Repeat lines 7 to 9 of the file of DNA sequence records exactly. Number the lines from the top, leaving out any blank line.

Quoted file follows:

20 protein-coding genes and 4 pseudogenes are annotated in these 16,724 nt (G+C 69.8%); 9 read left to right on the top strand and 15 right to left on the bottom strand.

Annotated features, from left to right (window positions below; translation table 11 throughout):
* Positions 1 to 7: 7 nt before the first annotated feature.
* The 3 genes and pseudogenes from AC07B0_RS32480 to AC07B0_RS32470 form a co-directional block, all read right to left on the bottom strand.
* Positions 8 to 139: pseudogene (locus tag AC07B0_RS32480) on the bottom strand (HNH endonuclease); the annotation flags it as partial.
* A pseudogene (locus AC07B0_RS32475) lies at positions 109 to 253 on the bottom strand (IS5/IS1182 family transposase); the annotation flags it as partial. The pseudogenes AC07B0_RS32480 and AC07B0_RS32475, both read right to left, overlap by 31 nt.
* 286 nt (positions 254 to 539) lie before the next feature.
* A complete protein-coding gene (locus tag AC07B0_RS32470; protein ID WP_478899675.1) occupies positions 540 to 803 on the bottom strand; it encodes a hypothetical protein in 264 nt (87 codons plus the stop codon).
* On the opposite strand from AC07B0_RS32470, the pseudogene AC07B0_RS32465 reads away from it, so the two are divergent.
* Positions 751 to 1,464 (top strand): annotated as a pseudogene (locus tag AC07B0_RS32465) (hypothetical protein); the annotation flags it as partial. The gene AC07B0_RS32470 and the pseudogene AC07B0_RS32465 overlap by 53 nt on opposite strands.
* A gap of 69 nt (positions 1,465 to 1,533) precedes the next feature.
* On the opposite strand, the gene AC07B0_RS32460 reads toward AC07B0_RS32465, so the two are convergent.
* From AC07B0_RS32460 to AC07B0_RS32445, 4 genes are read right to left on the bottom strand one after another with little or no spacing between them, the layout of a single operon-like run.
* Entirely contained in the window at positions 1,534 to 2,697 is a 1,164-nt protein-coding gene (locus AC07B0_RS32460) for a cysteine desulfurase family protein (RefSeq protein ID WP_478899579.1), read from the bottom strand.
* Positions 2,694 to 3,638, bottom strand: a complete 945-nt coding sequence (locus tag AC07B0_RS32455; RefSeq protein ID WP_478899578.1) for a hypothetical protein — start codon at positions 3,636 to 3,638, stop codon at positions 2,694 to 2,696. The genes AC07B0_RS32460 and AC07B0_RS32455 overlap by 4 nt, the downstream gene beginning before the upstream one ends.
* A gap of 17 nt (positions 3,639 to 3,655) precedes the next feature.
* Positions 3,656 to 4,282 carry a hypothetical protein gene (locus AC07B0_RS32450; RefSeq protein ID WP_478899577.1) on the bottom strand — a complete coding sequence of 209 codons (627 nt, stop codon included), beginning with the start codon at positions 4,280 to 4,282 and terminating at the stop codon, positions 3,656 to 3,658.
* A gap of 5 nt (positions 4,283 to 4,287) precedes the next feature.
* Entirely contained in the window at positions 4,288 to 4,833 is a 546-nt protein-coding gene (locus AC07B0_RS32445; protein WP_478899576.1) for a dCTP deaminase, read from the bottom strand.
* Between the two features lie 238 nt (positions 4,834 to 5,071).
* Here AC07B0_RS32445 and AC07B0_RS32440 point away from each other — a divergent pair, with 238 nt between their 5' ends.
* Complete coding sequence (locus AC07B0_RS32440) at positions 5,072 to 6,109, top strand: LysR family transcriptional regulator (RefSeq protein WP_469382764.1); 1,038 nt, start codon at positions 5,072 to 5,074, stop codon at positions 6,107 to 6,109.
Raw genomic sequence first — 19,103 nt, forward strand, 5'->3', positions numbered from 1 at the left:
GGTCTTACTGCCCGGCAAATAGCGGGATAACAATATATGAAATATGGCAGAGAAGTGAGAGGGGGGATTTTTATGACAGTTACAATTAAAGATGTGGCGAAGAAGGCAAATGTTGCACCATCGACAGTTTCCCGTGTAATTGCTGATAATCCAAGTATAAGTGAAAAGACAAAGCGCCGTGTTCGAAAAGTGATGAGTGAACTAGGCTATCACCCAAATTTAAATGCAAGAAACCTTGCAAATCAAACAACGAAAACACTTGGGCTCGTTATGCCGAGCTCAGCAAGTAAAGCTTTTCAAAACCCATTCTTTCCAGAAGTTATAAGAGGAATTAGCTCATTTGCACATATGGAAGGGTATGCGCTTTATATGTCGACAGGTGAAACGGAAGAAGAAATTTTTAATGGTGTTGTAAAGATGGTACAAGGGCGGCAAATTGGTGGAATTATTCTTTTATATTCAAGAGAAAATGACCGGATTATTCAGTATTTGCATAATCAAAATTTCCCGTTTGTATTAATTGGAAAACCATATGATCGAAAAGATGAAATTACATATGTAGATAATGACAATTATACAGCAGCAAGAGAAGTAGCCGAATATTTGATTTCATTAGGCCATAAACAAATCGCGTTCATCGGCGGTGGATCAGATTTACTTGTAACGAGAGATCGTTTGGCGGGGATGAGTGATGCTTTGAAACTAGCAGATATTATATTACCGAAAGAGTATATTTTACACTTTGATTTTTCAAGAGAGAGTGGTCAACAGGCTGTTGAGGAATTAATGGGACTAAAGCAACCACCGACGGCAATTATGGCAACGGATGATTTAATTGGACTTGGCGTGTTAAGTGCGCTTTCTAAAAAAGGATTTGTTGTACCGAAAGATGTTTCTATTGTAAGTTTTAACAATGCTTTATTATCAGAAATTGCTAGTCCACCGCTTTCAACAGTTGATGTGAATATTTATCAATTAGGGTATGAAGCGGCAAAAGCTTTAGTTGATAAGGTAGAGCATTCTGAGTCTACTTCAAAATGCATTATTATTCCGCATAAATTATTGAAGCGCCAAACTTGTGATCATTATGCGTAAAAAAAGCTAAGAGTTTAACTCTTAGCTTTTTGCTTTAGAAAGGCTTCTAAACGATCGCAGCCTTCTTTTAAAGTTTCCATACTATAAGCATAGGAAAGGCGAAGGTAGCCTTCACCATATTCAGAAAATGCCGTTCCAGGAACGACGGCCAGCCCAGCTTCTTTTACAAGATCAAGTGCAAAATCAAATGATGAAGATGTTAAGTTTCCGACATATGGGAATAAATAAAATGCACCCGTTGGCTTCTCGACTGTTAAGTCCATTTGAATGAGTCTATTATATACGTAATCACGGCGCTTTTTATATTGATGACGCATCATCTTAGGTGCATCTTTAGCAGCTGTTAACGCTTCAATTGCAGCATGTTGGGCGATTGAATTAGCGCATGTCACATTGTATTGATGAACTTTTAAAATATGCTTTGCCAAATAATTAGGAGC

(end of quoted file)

* 286 nt (positions 254 to 539) lie before the next feature.
* A complete protein-coding gene (locus tag AC07B0_RS32470; protein ID WP_478899675.1) occupies positions 540 to 803 on the bottom strand; it encodes a hypothetical protein in 264 nt (87 codons plus the stop codon).
* On the opposite strand from AC07B0_RS32470, the pseudogene AC07B0_RS32465 reads away from it, so the two are divergent.